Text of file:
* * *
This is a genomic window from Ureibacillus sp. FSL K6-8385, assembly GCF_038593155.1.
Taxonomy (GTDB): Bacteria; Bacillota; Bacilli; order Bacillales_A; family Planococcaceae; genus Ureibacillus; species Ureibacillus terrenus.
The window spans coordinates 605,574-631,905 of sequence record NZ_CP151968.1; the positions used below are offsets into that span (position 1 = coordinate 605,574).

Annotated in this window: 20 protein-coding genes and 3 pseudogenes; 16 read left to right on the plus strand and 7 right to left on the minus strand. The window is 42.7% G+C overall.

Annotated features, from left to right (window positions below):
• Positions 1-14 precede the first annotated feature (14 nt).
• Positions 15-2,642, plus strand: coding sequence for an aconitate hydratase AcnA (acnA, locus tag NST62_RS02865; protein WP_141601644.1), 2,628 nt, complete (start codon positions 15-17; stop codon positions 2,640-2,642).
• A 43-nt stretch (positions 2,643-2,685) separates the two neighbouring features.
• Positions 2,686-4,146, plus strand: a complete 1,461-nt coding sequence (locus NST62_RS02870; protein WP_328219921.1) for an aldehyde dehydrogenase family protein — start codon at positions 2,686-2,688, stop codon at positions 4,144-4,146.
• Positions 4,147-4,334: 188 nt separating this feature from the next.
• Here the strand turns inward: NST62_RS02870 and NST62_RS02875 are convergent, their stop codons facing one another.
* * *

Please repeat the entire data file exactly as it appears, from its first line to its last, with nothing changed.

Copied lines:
This is a genomic window from Ureibacillus sp. FSL K6-8385, assembly GCF_038593155.1.
Taxonomy (GTDB): Bacteria; Bacillota; Bacilli; order Bacillales_A; family Planococcaceae; genus Ureibacillus; species Ureibacillus terrenus.
The window spans coordinates 605,574-631,905 of sequence record NZ_CP151968.1; the positions used below are offsets into that span (position 1 = coordinate 605,574).

Annotated in this window: 20 protein-coding genes and 3 pseudogenes; 16 read left to right on the plus strand and 7 right to left on the minus strand. The window is 42.7% G+C overall.

Annotated features, from left to right (window positions below):
• Positions 1-14 precede the first annotated feature (14 nt).
• Positions 15-2,642, plus strand: coding sequence for an aconitate hydratase AcnA (acnA, locus tag NST62_RS02865; protein WP_141601644.1), 2,628 nt, complete (start codon positions 15-17; stop codon positions 2,640-2,642).
• A 43-nt stretch (positions 2,643-2,685) separates the two neighbouring features.
• Positions 2,686-4,146, plus strand: a complete 1,461-nt coding sequence (locus NST62_RS02870; protein WP_328219921.1) for an aldehyde dehydrogenase family protein — start codon at positions 2,686-2,688, stop codon at positions 4,144-4,146.
• Positions 4,147-4,334: 188 nt separating this feature from the next.
• Here the strand turns inward: NST62_RS02870 and NST62_RS02875 are convergent, their stop codons facing one another.